• Published: May 27, 2020
Grandparent Visitation Rights in Kansas.


Grandparent’s rights are important. When a life changing event occurs, such as a divorce, death of a child’s parent, or a paternity action, grandparents have a legal right under Kansas law, K.S.A. 23-3301, to request court-ordered visitation with their grandchild(ren). A grandparent must establish that they have had a substantial grandparent-grandchild relationship and that it would be in the best interests of the child, or children, for the court to order the same.

In order for a grandparent to establish, or prove, that a substantial relationship exists, a grandparent needs to show: 1.) The number of times they visited the child, or how often they have been involved in the child’s life; 2.) The events or activities that the grandparent attended or is involved in with the minor child and the frequency of that involvement; 3.) The frequency of contact that a grandparent has with the grandchild(ren), such as contact by telephone, text, email, etc.; 4.) The bond that a grandparent has with the grandchild, for instance, does the grandparent provide childcare for the child, or take care of the child on a regular basis.

Because Kansas courts recognize “parental preference”, meaning a parent’s right to deny third-party visitation, it is critical to prove to a court that visits would be in your grandchild’s best interests. Family courts give special weight to a parent’s opinion on visitation. In order to defeat this, you must show that a parent is being unreasonable in denying visitation with your grandchild.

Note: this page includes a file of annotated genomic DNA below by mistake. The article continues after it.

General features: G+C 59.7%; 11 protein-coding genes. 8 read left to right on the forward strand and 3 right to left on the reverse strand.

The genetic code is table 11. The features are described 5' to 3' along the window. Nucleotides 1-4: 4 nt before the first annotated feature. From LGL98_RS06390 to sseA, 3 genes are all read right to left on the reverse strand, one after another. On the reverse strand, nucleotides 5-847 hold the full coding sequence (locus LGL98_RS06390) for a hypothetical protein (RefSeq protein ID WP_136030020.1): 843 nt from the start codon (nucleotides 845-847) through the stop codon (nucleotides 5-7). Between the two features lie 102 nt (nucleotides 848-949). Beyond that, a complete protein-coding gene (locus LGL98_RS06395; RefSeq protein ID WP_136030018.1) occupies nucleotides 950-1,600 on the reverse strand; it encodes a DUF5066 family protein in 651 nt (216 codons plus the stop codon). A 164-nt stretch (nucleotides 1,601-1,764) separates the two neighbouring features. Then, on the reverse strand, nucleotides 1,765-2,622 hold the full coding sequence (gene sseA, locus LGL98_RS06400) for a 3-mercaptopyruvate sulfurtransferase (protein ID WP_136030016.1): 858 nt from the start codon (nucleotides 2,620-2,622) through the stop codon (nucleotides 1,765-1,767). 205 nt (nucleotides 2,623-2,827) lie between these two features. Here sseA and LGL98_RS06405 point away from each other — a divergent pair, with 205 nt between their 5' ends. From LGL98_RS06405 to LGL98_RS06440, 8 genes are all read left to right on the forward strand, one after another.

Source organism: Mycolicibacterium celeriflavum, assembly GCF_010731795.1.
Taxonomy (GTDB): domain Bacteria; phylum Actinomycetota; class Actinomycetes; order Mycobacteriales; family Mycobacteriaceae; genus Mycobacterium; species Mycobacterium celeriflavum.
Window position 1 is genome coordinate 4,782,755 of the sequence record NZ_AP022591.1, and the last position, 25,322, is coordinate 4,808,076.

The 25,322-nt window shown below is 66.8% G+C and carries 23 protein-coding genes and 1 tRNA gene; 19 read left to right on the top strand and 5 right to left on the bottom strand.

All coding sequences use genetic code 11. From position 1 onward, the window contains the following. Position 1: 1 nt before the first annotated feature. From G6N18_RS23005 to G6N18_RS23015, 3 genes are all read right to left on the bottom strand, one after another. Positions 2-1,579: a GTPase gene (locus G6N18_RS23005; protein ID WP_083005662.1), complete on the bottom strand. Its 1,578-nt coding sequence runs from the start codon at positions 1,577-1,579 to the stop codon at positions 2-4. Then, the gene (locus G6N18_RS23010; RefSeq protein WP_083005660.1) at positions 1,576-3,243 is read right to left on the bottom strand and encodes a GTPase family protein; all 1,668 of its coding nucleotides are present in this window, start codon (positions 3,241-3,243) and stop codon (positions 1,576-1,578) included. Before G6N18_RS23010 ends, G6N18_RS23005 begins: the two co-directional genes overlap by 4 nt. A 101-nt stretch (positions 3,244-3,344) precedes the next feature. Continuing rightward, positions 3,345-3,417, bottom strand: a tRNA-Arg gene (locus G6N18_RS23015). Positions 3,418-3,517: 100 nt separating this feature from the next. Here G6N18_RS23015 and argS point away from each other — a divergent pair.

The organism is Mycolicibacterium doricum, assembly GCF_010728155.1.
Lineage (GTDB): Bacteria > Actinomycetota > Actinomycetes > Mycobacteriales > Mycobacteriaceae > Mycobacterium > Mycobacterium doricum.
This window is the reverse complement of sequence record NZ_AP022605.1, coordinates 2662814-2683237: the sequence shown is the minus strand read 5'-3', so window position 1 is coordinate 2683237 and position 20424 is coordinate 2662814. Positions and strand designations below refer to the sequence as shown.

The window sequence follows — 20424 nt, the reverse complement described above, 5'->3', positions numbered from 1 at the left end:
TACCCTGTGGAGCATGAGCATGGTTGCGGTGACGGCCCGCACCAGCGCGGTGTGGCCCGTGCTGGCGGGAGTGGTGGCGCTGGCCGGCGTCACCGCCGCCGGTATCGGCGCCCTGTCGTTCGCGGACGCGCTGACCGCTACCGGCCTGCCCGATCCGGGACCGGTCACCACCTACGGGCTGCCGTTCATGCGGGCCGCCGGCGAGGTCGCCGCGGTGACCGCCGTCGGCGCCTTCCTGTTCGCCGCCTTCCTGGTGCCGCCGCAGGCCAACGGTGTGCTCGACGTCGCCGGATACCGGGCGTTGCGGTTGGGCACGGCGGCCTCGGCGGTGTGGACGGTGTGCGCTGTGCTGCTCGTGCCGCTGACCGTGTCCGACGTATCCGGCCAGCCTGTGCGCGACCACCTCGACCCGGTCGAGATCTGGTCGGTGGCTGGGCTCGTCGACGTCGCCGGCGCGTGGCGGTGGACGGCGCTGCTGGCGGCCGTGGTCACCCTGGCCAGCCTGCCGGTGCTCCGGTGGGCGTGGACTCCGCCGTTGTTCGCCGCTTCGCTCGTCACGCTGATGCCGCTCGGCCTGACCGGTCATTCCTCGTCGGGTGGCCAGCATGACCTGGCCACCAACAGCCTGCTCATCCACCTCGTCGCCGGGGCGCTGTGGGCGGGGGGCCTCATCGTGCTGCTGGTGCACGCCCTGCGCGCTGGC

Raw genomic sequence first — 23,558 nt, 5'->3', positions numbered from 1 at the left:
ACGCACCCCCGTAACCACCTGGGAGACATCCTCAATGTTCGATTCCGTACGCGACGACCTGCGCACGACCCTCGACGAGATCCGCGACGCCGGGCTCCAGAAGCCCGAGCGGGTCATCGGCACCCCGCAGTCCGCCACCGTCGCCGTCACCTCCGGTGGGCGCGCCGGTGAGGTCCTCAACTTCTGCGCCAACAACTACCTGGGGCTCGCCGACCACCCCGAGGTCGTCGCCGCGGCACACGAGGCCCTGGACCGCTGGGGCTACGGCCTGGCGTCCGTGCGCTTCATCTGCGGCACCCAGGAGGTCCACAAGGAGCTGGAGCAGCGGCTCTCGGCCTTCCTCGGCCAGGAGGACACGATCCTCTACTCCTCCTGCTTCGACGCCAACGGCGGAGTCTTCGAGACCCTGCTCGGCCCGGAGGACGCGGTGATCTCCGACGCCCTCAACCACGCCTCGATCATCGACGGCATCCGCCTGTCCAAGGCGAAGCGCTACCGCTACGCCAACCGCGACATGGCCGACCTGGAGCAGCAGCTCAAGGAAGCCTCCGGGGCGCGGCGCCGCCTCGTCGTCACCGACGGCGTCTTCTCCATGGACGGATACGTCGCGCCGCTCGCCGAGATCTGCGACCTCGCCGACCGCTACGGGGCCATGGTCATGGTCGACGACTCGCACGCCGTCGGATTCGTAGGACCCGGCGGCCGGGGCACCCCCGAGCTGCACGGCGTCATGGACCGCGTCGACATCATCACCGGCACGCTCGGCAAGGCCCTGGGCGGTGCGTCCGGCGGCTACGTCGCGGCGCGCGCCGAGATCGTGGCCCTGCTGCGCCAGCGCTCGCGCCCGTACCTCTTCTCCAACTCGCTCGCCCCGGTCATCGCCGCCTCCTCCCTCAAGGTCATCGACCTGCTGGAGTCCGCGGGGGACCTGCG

Grandparent's RightsKansasSpecial Considerations

  • There may be a financial risk to seeking visitation of your grandchild if a court feels that the request is unreasonable. Meaning, you may be liable for attorney fees/legal costs if your request is unreasonable. However, if a court finds that the denial of visitation was unreasonable, but the court does not agree that visitation would be in the best interests of your grandchild, then a court will not award attorney’s fees/legal costs.
  • The parents of your grandchild do not need to have been married to request for visitation of your grandchild. However, the situation needs to fall within the parameters discussed above to seek visitation of your grandchild.
  • You do not need to be a biological relative of your grandchild to seek visitation with your grandchild. However, you do need to be a legal parent of one of the child’s parents in order to seek visitation (i.e. adoptive parent).
  • Grandparent’s rights originate from a legal parent’s rights. If both parents are deceased and the child is adopted, your grandparent’s rights terminate upon adoption.

Rob Titus is a caring Kansas lawyer with over a decade of litigation experience in family law courts across the state. An avid listener as well as communicator, Rob Titus hopes to ensure that no Kansas individual or family finds themselves without the means to defend themselves in court.

Connect with Titus Law Firm to stay up to date with changes in Kansas Family Law so that you and your family can benefit from the knowledge and experience of dedicated litigators.

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